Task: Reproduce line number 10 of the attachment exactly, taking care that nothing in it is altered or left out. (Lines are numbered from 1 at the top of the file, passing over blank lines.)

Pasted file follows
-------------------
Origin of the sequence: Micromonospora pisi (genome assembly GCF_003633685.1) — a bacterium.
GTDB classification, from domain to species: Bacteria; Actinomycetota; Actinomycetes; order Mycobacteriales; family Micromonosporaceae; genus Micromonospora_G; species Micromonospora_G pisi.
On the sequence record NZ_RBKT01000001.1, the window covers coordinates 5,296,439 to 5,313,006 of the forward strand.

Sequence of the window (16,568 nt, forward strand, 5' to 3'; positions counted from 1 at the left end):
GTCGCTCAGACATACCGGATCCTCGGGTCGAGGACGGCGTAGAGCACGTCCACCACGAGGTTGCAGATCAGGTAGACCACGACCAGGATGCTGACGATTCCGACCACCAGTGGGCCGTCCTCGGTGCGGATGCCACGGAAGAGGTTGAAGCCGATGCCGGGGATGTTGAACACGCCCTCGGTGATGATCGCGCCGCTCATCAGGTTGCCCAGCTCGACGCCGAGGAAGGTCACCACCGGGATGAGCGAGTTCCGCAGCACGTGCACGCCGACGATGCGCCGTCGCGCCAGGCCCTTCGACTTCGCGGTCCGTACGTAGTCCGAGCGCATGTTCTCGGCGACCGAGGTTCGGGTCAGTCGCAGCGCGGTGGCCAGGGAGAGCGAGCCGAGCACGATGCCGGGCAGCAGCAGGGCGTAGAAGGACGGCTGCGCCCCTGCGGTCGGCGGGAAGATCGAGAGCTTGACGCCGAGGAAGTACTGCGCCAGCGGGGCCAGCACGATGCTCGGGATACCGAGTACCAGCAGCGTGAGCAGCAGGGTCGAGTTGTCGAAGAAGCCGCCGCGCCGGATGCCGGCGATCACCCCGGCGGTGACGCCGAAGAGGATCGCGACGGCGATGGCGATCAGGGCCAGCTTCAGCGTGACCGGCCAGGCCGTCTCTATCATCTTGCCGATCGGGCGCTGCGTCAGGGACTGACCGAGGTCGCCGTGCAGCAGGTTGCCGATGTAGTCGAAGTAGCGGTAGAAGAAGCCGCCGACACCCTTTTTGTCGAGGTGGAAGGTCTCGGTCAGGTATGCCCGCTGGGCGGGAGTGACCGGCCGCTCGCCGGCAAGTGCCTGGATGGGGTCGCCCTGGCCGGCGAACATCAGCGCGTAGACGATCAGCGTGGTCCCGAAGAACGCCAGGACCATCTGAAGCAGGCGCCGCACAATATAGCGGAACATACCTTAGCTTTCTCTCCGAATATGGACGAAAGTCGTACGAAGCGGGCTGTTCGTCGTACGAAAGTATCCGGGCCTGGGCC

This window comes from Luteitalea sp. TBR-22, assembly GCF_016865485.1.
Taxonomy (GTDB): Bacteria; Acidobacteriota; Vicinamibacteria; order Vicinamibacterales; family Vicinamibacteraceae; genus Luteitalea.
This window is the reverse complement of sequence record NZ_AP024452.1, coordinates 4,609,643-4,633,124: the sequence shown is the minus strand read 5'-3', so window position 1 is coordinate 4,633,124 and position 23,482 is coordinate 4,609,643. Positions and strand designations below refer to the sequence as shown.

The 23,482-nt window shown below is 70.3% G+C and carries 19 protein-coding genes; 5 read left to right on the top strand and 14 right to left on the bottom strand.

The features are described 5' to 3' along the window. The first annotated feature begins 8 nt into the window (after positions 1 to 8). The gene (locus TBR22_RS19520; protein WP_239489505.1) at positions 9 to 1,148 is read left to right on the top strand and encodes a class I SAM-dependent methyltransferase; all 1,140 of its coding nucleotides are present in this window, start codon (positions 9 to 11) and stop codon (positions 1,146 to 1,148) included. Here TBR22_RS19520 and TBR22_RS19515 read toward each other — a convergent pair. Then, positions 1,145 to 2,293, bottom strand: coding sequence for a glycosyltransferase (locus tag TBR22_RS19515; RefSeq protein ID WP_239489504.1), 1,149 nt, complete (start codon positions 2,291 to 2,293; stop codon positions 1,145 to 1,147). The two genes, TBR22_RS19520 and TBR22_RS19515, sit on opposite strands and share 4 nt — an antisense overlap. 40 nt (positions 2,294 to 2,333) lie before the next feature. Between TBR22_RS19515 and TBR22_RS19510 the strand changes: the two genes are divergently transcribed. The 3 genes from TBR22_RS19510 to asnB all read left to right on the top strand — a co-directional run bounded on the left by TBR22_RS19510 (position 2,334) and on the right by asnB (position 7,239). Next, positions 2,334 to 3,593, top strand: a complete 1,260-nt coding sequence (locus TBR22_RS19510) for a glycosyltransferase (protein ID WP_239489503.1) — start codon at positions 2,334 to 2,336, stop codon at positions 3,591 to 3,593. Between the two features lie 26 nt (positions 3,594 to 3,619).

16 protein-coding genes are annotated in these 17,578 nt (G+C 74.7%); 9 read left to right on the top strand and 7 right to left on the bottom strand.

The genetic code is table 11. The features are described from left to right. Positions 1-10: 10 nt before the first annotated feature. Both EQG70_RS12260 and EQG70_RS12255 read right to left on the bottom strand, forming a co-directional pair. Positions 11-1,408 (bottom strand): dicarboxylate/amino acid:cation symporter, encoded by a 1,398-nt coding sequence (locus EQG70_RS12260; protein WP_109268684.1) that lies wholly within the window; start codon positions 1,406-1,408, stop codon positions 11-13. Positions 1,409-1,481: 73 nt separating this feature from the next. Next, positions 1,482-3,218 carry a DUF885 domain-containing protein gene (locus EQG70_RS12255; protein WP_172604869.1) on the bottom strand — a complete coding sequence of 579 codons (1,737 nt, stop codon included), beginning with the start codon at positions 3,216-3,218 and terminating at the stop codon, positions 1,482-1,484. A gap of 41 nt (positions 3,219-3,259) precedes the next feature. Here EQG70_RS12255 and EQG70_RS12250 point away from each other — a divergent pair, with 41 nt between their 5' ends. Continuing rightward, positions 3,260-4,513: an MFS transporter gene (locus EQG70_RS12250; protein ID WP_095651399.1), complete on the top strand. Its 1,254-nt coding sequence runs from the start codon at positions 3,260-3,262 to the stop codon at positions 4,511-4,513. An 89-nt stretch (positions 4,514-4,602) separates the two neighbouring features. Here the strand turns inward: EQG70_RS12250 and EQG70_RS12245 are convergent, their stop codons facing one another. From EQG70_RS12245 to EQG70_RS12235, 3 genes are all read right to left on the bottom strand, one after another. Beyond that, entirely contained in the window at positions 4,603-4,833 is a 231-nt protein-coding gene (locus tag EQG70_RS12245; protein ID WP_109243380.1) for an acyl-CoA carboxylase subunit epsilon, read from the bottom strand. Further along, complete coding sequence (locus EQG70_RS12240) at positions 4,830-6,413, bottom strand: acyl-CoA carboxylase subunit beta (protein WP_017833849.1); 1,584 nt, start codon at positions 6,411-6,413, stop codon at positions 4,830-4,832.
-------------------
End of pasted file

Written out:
The features are described 5' to 3' along the window. The first annotated feature begins 8 nt into the window (after positions 1 to 8). The gene (locus TBR22_RS19520; protein WP_239489505.1) at positions 9 to 1,148 is read left to right on the top strand and encodes a class I SAM-dependent methyltransferase; all 1,140 of its coding nucleotides are present in this window, start codon (positions 9 to 11) and stop codon (positions 1,146 to 1,148) included. Here TBR22_RS19520 and TBR22_RS19515 read toward each other — a convergent pair. Then, positions 1,145 to 2,293, bottom strand: coding sequence for a glycosyltransferase (locus tag TBR22_RS19515; RefSeq protein ID WP_239489504.1), 1,149 nt, complete (start codon positions 2,291 to 2,293; stop codon positions 1,145 to 1,147). The two genes, TBR22_RS19520 and TBR22_RS19515, sit on opposite strands and share 4 nt — an antisense overlap. 40 nt (positions 2,294 to 2,333) lie before the next feature. Between TBR22_RS19515 and TBR22_RS19510 the strand changes: the two genes are divergently transcribed. The 3 genes from TBR22_RS19510 to asnB all read left to right on the top strand — a co-directional run bounded on the left by TBR22_RS19510 (position 2,334) and on the right by asnB (position 7,239). Next, positions 2,334 to 3,593, top strand: a complete 1,260-nt coding sequence (locus TBR22_RS19510) for a glycosyltransferase (protein ID WP_239489503.1) — start codon at positions 2,334 to 2,336, stop codon at positions 3,591 to 3,593. Between the two features lie 26 nt (positions 3,594 to 3,619).